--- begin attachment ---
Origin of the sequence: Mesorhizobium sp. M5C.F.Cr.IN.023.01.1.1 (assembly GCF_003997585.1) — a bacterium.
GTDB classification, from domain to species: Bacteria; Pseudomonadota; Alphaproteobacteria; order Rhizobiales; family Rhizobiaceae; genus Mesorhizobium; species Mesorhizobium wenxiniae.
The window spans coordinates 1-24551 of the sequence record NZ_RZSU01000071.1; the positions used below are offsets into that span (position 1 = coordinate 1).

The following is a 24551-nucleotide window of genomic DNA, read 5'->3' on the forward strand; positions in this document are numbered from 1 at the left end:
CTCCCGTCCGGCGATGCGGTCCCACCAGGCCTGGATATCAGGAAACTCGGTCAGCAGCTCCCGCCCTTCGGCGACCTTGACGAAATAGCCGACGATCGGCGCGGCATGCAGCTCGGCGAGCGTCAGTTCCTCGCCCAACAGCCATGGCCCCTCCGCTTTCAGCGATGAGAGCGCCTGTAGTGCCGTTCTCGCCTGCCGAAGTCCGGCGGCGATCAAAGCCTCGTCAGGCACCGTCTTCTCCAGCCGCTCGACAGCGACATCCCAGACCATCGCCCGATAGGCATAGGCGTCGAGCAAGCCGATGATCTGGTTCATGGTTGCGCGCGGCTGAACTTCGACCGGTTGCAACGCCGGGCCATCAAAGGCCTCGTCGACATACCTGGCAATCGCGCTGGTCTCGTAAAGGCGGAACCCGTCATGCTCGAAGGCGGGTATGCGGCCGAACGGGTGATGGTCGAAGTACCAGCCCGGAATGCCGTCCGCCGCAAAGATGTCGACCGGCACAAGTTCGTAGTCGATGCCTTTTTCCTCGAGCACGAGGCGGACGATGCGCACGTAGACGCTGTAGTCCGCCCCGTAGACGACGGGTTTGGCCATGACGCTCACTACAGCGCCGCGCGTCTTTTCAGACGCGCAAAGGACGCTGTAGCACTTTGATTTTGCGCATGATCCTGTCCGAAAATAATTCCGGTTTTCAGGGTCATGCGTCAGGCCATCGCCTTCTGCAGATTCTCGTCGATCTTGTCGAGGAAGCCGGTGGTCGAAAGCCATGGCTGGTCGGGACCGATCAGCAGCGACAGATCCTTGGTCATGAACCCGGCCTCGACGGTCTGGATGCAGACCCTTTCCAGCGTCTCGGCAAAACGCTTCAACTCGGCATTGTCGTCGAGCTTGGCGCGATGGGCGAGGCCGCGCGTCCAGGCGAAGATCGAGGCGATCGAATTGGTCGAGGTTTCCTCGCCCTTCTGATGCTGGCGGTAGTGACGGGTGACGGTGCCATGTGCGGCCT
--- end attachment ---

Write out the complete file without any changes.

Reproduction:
Origin of the sequence: Mesorhizobium sp. M5C.F.Cr.IN.023.01.1.1 (assembly GCF_003997585.1) — a bacterium.
GTDB classification, from domain to species: Bacteria; Pseudomonadota; Alphaproteobacteria; order Rhizobiales; family Rhizobiaceae; genus Mesorhizobium; species Mesorhizobium wenxiniae.
The window spans coordinates 1-24551 of the sequence record NZ_RZSU01000071.1; the positions used below are offsets into that span (position 1 = coordinate 1).

The following is a 24551-nucleotide window of genomic DNA, read 5'->3' on the forward strand; positions in this document are numbered from 1 at the left end:
CTCCCGTCCGGCGATGCGGTCCCACCAGGCCTGGATATCAGGAAACTCGGTCAGCAGCTCCCGCCCTTCGGCGACCTTGACGAAATAGCCGACGATCGGCGCGGCATGCAGCTCGGCGAGCGTCAGTTCCTCGCCCAACAGCCATGGCCCCTCCGCTTTCAGCGATGAGAGCGCCTGTAGTGCCGTTCTCGCCTGCCGAAGTCCGGCGGCGATCAAAGCCTCGTCAGGCACCGTCTTCTCCAGCCGCTCGACAGCGACATCCCAGACCATCGCCCGATAGGCATAGGCGTCGAGCAAGCCGATGATCTGGTTCATGGTTGCGCGCGGCTGAACTTCGACCGGTTGCAACGCCGGGCCATCAAAGGCCTCGTCGACATACCTGGCAATCGCGCTGGTCTCGTAAAGGCGGAACCCGTCATGCTCGAAGGCGGGTATGCGGCCGAACGGGTGATGGTCGAAGTACCAGCCCGGAATGCCGTCCGCCGCAAAGATGTCGACCGGCACAAGTTCGTAGTCGATGCCTTTTTCCTCGAGCACGAGGCGGACGATGCGCACGTAGACGCTGTAGTCCGCCCCGTAGACGACGGGTTTGGCCATGACGCTCACTACAGCGCCGCGCGTCTTTTCAGACGCGCAAAGGACGCTGTAGCACTTTGATTTTGCGCATGATCCTGTCCGAAAATAATTCCGGTTTTCAGGGTCATGCGTCAGGCCATCGCCTTCTGCAGATTCTCGTCGATCTTGTCGAGGAAGCCGGTGGTCGAAAGCCATGGCTGGTCGGGACCGATCAGCAGCGACAGATCCTTGGTCATGAACCCGGCCTCGACGGTCTGGATGCAGACCCTTTCCAGCGTCTCGGCAAAACGCTTCAACTCGGCATTGTCGTCGAGCTTGGCGCGATGGGCGAGGCCGCGCGTCCAGGCGAAGATCGAGGCGATCGAATTGGTCGAGGTTTCCTCGCCCTTCTGATGCTGGCGGTAGTGACGGGTGACGGTGCCATGTGCGGCCT